California on track for another record year spent on lobbyists 

The floor of the Assembly during session at the state Capitol in Sacramento on April 29, 2024. Photo by Miguel Gutierrez Jr., CalMatters 
The floor of the Assembly during session at the state Capitol in Sacramento on April 29, 2024. Photo by Miguel Gutierrez Jr., CalMatters 

By Jeremia Kimelman 
CalMatters Writer 

Special interest groups spent more than $114 million to lobby California officials and legislators in the first quarter of this year, matching the pace last year when a record $480 million was spent to influence state policy decisions. 

So far, nearly $600 million has been spent since the current two-year session of the Legislature started in January 2023. This year’s pace so far is about $1.25 million per day. 

The top 10 spenders for the first quarter of 2024, revealed in the latest financial reports filed with the Secretary of State, include nine that have been on the top 10 list since 2005. The only one that wasn’t: Contra Costa County. 

Here are the 10 organizations that invested the most in state-level lobbying between January and March of this year and how much they spent. 

Chevron: $3 million 

The San Ramon-based oil giant continues to top the list of advocacy spenders, reporting more than $3 million spent between January and the end of March. The last time Chevron wasn’t in the top three spenders was in 2011. It has reported lobbying expenses totaling more than $77.6 million since 2005. 

The company lobbied the Legislature on several items, including the budget, hydrogen programs, and carbon sequestration. But that isn’t the only institution that Chevron wanted to influence. It also reported advocating before the state Energy Commission, the Public Utilities Commission, the Air Resources Board, the Natural Resources Agency and the Departments of Tax and Fee Administration and Fish and Wildlife. 

Western States Petroleum Association: $2.5 million 

The oil industry trade group is Chevron’s perennial partner on the leaderboard. The association is the single-largest spender on state advocacy since 2005, reporting nearly $120 million in total expenses. The fossil fuel lobby testified against two bills in hearings: Senate Bill 559, which died in January and would have directed state regulators to phase out offshore drilling in state waters, and Assembly Bill 1866, which would require companies to develop plans to eliminate all idle oil wells. The bill is still pending in the Assembly. The group advocated on more than 25 other bills since January. 

California Chamber of Commerce: $1.2 million 

The chamber spent a little less than $1.2 million to advocate on more than 100 pieces of legislation in the first quarter of 2024, as well as lobbying Cal/OSHA, the Public Utilities Commission, the relatively new Privacy Protection Agency and the Water Resources Control Board. The business trade group testified against a pending bill that would prevent people under 18 from buying diet or weight loss supplements over the counter, against a failed bill that would have imposed a tax on residents with more than $1 million in assets, and in support of a still-pending bill that makes permanent a family leave mediation program for small employers.  

Pacific Gas & Electric: $1.15 million 

PG&E spent nearly $1.15 million to advocate on issues such as undergrounding power lines and the Diablo Canyon nuclear power plant. It also lobbied on 85 bills, including AB 2666, which would require utilities to annually report to the Public Utilities Commission the amount spent on infrastructure after each approved rate hike, such as the one approved a few weeks ago. Despite PG&E’s opposition to the bill, it passed the Assembly Committee on Utilities and Energy last month.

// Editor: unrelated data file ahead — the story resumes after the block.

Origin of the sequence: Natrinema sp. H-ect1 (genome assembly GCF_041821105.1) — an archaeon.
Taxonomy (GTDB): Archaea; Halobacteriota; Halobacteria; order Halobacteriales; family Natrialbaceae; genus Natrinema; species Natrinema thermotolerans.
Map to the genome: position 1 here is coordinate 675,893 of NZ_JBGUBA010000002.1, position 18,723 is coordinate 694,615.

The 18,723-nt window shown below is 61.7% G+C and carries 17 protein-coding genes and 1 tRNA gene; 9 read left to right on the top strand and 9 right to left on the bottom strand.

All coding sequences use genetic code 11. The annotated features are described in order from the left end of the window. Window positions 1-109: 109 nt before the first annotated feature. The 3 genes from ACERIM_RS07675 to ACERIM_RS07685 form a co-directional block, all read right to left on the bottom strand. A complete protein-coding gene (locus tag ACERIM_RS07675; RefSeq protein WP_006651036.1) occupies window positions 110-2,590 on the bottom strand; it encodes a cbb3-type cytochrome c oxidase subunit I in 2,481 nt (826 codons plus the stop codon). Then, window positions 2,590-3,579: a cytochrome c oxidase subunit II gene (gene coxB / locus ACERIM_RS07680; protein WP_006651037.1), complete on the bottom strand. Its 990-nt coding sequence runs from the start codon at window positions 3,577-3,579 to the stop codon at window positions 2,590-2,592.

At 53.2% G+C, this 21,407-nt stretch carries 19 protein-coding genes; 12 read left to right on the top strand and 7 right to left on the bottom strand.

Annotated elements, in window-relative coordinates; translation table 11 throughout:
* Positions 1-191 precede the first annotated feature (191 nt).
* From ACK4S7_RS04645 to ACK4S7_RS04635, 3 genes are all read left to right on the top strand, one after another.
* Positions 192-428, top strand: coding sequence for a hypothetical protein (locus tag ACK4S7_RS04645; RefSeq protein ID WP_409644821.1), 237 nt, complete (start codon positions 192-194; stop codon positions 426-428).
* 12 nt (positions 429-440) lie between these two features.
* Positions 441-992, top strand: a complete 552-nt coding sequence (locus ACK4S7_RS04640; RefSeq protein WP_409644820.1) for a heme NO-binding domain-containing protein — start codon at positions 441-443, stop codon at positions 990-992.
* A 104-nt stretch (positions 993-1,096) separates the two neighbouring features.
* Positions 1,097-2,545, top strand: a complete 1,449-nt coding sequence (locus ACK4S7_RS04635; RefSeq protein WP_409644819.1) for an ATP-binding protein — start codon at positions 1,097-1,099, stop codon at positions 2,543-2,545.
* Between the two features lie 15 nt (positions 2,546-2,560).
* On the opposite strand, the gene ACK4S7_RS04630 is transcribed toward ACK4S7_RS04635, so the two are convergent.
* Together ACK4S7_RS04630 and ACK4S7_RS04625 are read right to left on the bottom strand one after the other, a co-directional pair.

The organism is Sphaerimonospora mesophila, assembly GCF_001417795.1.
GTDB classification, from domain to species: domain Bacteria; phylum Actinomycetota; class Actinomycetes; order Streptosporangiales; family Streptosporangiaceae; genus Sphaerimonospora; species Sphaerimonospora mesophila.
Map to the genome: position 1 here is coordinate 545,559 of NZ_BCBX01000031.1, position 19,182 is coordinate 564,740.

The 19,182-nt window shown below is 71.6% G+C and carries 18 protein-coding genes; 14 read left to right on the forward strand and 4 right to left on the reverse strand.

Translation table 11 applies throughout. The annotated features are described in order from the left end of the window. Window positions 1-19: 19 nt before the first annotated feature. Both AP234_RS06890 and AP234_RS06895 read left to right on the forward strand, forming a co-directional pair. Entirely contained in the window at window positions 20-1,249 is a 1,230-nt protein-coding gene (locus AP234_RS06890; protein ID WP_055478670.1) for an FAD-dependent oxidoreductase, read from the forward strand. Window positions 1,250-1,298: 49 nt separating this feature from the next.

Howard Jarvis: $1.05 million 

The Howard Jarvis Taxpayers Association reported spending about $1 million in the first three months of the year. That represents an increase in advocacy by the anti-tax organization from last quarter, when it spent just less than $157,000 between October and December last year. The group lobbied on 12 bills this session. 

California Hospital Association: $1 million 

The group representing hospitals and health care systems reported spending a little more than $1 million to advocate on 61 pieces of legislation including a bill by Democratic Assemblymember Ash Kalra from San Jose to create a single-payer health care system in California. The hospital association opposes the bill, which died last week. 

AT&T: $865,000 

AT&T reported advocating before the Public Utilities Commission and on two similar bills in the Legislature, one in the Assembly and one in the Senate. Both would require state agencies to only procure internet from providers that offer affordable home internet service. Though the company reported lobbying on both bills, it didn’t take a public position on either. 

Contra Costa County: $773,000 

The East Bay Area county spent 65% of the total it spent last year in just the first quarter of this year and reported advocating on seven bills. The $570,000 quarter-over-quarter increase is due to a lobbying blitz in favor of a bill that extends the deadline by which hospitals must be seismically retrofitted or demolished. The bill is pending in the Senate.  

SEIU State Council: $754,000 

The Service Employees International Union, a labor organization which represents more than 700,000 state workers including more than 180,000 state employees, spent nearly $754,000 on lobbying so far this year, advocating before the state’s public pension system, the state treasurer and the governor as well as on 77 different bills. 

California Teachers Association: $667,000 

The statewide teachers union reported advocating on more legislation than any other group in the top 10: 172 bills and resolutions in just the first three months of this year.  

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